MN's Community Agencies Can Stretch Dollars a Little Further
Monday, July 12, 2021
ONAMIA, Minn. -- Helping Minnesotans escape poverty requires behind-the-scenes work, often done by community action agencies on shoestring budgets. Now, they're getting a funding boost, including tribal governments.
Community action agencies facilitate a variety of services, like job placement and rental assistance. The new state budget increases their annual grant by $1 million each year, with tribal nations now getting an equal share under a revised funding formula.
Tammy Wickstrom, executive director of Aanjibimaadizing, a resource program for Mille Lacs Band of Ojibwe, said they mostly use their annual grant for youth programming, and more equitable funding will go a long way.
"We're really focusing on supplies and activities that the kids aren't necessarily going to get in a public school or in another setting," Wickstrom explained.
Her agency's annual grant of $25,000 will double. Other local offices say the grants help them assist clients even beyond traditional needs, such as helping with car insurance costs, so they can travel to a much-needed job.
Many cover several counties, and limited funding makes it hard to reach every low-income resident and address their unique circumstances.
Sen. Jim Abeler, R-Anoka, helped secure the additional funding. He said the agencies are mostly invisible to the public eye, but hopes they get more attention in light of the pandemic. In an era of divided government, the Republican describes the budget action as a breakthrough.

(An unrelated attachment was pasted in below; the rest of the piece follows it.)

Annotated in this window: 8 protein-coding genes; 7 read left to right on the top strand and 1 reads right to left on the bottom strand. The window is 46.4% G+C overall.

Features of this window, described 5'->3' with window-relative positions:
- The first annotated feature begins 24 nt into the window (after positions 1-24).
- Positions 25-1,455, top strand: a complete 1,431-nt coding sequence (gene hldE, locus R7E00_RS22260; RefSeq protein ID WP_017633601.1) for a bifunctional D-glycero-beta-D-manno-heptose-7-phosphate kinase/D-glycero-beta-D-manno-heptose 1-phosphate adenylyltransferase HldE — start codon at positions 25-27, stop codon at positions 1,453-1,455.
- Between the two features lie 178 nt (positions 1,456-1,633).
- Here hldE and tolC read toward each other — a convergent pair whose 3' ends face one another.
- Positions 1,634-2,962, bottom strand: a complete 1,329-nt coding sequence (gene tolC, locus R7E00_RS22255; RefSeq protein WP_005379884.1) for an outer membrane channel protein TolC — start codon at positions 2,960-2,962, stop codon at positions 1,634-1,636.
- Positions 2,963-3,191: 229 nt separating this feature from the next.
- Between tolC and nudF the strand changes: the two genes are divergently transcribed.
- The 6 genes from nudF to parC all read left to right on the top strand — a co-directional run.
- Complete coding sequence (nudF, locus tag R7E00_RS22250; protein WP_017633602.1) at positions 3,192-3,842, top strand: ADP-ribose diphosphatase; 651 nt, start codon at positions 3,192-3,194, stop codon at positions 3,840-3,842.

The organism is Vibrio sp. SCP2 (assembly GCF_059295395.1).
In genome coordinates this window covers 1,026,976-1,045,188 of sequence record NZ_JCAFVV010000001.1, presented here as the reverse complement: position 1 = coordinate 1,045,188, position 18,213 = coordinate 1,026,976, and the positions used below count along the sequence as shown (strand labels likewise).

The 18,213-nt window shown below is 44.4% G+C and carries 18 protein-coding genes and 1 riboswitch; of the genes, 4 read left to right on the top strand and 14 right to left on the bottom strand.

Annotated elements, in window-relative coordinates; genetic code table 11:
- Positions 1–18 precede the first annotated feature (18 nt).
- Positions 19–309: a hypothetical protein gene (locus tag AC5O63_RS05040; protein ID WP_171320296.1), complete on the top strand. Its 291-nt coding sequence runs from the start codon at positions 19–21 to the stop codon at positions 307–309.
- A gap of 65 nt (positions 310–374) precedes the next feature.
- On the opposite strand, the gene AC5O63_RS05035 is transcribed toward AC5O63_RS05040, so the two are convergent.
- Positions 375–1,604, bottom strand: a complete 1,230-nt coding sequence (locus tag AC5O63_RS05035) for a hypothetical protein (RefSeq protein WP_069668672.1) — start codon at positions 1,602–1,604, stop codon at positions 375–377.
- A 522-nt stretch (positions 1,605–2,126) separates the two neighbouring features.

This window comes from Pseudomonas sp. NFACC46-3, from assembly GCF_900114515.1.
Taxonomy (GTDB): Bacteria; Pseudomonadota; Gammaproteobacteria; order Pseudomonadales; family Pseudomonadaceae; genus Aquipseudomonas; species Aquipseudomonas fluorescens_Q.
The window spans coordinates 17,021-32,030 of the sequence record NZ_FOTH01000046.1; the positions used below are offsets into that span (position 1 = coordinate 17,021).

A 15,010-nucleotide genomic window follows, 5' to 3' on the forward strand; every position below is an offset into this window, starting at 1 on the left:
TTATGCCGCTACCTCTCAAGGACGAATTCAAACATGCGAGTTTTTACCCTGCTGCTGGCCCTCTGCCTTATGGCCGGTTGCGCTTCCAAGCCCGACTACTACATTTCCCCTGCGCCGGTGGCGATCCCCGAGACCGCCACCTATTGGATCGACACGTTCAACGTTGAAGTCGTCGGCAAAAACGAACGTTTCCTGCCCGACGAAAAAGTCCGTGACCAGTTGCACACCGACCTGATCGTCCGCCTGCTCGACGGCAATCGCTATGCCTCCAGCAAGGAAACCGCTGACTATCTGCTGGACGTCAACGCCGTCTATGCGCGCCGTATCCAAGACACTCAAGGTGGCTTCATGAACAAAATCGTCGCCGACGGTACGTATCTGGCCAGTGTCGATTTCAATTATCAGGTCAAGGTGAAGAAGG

"When people consider politics, they think of it as sparring and arguing," Abeler acknowledged. "But that debate that happens in politics actually generates agencies like this that are committed to doing the people's work, and they really do a good job of it, on a pretty lean budget."
Annie Shapiro, advocacy director for the Minnesota Community Action Partnership, which oversees local agencies, said the increase comes after years of funding declines for the grant, and noted the extra money can help advance the agencies' post-pandemic work.
"This was really a specific moment in time where agencies stepped up to make sure that people were able to stay safely housed, to make sure that people have access to food," Shapiro stated.
She added they can now start to focus on longer-term recovery efforts for low-income Minnesotans.
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